Greed for bigness is killing us!

In a resent gathering, we watched a movie where a minister stressed the greatness and enormity of God, via astrology and God's interest in our planet, and then in tinny insignificant man. It was breathtaking. Two texts reminded us of the vastness between the creator and the tinny creature man. "The heavens declare the glory of God; the skies proclaim the work of his hands" (Ps.19: 1). In contrast to the heavens, "What is man that you are mindful of him, the son of man that you care for him?" (Ps.8: 4).

Stop gracing and start disciplining!

Jesus was on the way to be crucified. Women mourned and wailed over what was being done to an innocent and just man. Jesus turned and said to them, "Daughters of Jerusalem, do not weep for me; weep for yourselves and for your children. For the time will come when they will say, 'Blessed are the barren women, the wombs that never bore and the breasts that never nursed!' Then 'they will say to the mountains, "Fall on us!" and to the hills, "Cover us!"' For if men do these things when the tree is green, what will happen when it is dry?"

Who is keeping Satan out of our hair?

It is not a new idea for humans to sit in judgment over God. The human mind is capable of concocting the absurd. It thinks, it can measure the immensity of an energy that is invisible. How can a creature be evaluated by a colony of ants, when the creature itself is not able to create an ant? Especially, when the creature regards himself as worthless or mere dust, and that he/she needs to prove him/herself by eliminating others in order to please a higher being. Who can keep such behavior in check? Job is an example of what Satan's work is all about and that a just man can outlast the worst the devil can do. Like Job, man thinks God is targeting him/her. The general conception was and still is that God was either disciplining or punishing Job for having overstepped his bounds. The author of the Book of Job introduced a concept that contradicts our human perception on what God is about when misery overwhelms and defeats humans. Like Jesus, 17 centuries later, the author assigned human suffering to Satan (Job 1-2; Lk.13: 16).

Are we still in doubt where we are headed?

History teaches us that when politics separates from religion, demotion soon follows. The U.S.A. is in the process of being demoted to a second rate country by a new kind of progressivism. It began some time ago when her Judeo-Christian principles that guided the Constitution were replaced with secular progressive laws that "the Glory of the Lord" also departed (I Sam.4: 21-22; Ps.106: 20). These secular progressive laws have proven to be inadequate and opened the way to a more socialistic religious pogressivism. It is based on the idea that man cannot govern himself and therefore requires a Karl Marx or a religious system like Islam. A fusion of the two appears to be the glove that fits a hapless hand that now runs this country. We now have leaders that seem to think Marxist Islam can become what Christianity once was. The question that may escape us is, "Will this system be as flexible and tolerant as Christianity was?"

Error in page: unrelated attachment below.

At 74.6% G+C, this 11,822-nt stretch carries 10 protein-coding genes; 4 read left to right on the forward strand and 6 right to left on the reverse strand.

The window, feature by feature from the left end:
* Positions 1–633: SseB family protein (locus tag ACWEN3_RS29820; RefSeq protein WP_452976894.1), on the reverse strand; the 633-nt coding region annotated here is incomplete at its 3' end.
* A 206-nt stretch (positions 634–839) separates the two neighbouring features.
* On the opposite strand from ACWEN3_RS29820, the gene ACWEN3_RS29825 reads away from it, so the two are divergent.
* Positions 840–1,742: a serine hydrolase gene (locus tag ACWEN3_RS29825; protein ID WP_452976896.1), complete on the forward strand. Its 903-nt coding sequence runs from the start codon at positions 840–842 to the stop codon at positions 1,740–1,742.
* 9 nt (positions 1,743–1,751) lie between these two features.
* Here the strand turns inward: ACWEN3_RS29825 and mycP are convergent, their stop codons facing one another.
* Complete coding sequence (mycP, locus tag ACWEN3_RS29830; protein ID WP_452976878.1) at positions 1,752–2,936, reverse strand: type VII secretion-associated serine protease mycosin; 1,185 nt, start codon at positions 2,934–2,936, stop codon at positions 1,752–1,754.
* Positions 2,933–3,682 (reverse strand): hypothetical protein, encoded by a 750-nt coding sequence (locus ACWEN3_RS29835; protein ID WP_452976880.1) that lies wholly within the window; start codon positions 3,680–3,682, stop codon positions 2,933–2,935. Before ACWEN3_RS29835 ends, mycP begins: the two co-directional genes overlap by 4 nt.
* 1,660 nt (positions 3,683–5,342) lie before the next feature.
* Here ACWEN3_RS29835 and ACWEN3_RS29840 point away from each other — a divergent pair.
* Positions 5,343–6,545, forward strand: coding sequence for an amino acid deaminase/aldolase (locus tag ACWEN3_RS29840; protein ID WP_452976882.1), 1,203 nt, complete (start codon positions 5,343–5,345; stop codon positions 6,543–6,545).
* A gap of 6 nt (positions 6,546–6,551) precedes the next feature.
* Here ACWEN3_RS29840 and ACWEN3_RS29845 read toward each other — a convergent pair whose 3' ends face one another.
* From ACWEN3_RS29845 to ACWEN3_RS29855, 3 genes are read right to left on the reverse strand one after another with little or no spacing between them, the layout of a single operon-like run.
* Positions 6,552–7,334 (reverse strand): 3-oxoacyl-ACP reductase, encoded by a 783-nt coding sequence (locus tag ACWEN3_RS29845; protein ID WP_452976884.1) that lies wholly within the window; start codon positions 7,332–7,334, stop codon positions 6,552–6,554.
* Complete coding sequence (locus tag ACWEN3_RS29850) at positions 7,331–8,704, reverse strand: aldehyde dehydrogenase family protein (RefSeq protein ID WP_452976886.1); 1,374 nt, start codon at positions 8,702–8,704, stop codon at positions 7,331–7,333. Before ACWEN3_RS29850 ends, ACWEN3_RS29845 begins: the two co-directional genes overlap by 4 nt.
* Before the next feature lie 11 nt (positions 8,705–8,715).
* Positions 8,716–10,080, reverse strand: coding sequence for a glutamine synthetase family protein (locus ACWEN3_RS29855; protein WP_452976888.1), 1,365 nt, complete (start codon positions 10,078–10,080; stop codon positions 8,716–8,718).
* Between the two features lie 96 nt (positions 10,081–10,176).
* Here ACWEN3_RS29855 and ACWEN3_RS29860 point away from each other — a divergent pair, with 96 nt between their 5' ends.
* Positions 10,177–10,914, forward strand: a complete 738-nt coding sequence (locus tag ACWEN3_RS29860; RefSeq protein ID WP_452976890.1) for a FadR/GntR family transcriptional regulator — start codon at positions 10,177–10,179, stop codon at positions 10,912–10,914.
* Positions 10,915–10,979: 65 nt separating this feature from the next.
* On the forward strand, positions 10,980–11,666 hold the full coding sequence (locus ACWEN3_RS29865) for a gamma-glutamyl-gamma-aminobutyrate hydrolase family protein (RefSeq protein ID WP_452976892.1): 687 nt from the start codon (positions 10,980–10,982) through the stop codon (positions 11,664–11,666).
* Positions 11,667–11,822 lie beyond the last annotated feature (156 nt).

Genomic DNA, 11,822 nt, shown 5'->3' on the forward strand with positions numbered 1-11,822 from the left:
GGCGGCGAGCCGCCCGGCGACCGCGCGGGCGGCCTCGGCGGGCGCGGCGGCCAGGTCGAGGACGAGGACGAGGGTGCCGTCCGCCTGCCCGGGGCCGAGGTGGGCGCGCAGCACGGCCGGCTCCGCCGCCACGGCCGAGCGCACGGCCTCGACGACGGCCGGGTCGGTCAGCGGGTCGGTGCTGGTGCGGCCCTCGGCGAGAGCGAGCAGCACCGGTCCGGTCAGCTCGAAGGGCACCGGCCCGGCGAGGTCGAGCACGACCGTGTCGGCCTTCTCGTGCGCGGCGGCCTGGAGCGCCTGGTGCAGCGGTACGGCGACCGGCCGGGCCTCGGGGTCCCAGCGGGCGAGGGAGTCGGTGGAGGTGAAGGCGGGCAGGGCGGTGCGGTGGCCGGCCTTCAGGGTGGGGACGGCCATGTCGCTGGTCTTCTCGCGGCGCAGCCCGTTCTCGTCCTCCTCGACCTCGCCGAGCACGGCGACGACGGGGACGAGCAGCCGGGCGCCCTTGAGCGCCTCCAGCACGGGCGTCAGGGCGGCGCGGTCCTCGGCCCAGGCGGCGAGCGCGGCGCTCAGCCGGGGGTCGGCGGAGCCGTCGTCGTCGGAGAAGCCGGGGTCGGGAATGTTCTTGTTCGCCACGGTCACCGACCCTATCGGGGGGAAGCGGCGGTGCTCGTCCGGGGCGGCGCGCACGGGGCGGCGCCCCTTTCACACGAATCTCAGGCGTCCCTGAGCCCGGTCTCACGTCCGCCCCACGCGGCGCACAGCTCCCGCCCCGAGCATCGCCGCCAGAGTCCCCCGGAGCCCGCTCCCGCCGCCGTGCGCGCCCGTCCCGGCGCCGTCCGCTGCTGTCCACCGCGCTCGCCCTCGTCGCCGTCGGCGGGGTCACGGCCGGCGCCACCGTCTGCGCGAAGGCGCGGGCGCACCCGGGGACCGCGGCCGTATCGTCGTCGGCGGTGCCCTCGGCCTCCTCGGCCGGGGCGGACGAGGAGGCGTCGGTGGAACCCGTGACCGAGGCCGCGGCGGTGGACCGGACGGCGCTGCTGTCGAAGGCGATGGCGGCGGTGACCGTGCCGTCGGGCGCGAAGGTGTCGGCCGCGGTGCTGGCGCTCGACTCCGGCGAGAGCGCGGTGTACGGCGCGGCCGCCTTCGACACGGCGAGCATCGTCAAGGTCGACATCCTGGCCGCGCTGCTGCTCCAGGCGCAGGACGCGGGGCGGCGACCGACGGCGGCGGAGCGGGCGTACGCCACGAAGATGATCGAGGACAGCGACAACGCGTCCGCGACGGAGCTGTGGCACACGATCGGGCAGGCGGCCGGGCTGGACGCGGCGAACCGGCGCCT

We need another moral reformer like Martin Luther.

Jesus said to his disciple, I tell you, open your eyes and look at the fields! They are ripe for harvest" (Jn.4: 35). Luther, along with Zwingli and Calvin were the beneficiaries of those that preceded them in seeding and planting for the harvest. There would have been no crop without the martyrs. The Roman Christian Church curtailed and restricted forcefully all individuals and groups that attempted to reform their religious system. The Pope and the priests had become the Church or body of Christ. The priests only were the administrators of salvation at a price. Saints, relics and indulgences had become the way to heaven and works had replaced grace. That was the religious system Luther lived and served under.

What kind of an example are we setting?

Jesus confounded his generation when he said, "Your father Abraham rejoiced at the thought of seeing my day; he saw it and was glad." (Jn.8: 57). Abraham has become the father of those that believe that God grants grace to those that put their faith in Jesus. God justifies or accepts man for his faith and not for his work. Man's work is too sinful to matter in his redemption. God's grace alone can regard man fit for redemption, secured by the work of Christ. That is what Paul and all his followers believed and still do. But what did Abraham really believe? He believed that God would give him a piece of Land that shall become a permanent home for his offspring at a time when he had none. It was not about saving his soul but about an earthly heritage. It was his faith in that promise that motivated Abraham to take his cattle and sheep to Canaan and inspect the territory. In other word, he was testing God whether such a place existed. It was that promise of God that kept him believing and even seeing some fulfillment when he fathered Isaac. It was faith against hope and that is the kind Paul asked of his followers. Abraham did not sit still and let God do all the work neither should Christians expect grace to do it for them. Like Abraham, we too must believe that God, because of grace, will do what His Son promised. It is also correct that Abraham's faith grew by obeying God and so will our faith. We too must venture out into the world and remain faithful to Christ. There was a transformation after Abraham believed and separated from a polytheistic idolatrous society (Ge.31: 19). Christians too must separate from "Belial's world."(II Cor.6: 14-18). Before we were in Christ, our works gained us nothing, but in Christ works are expected (Eph.2: 8-9).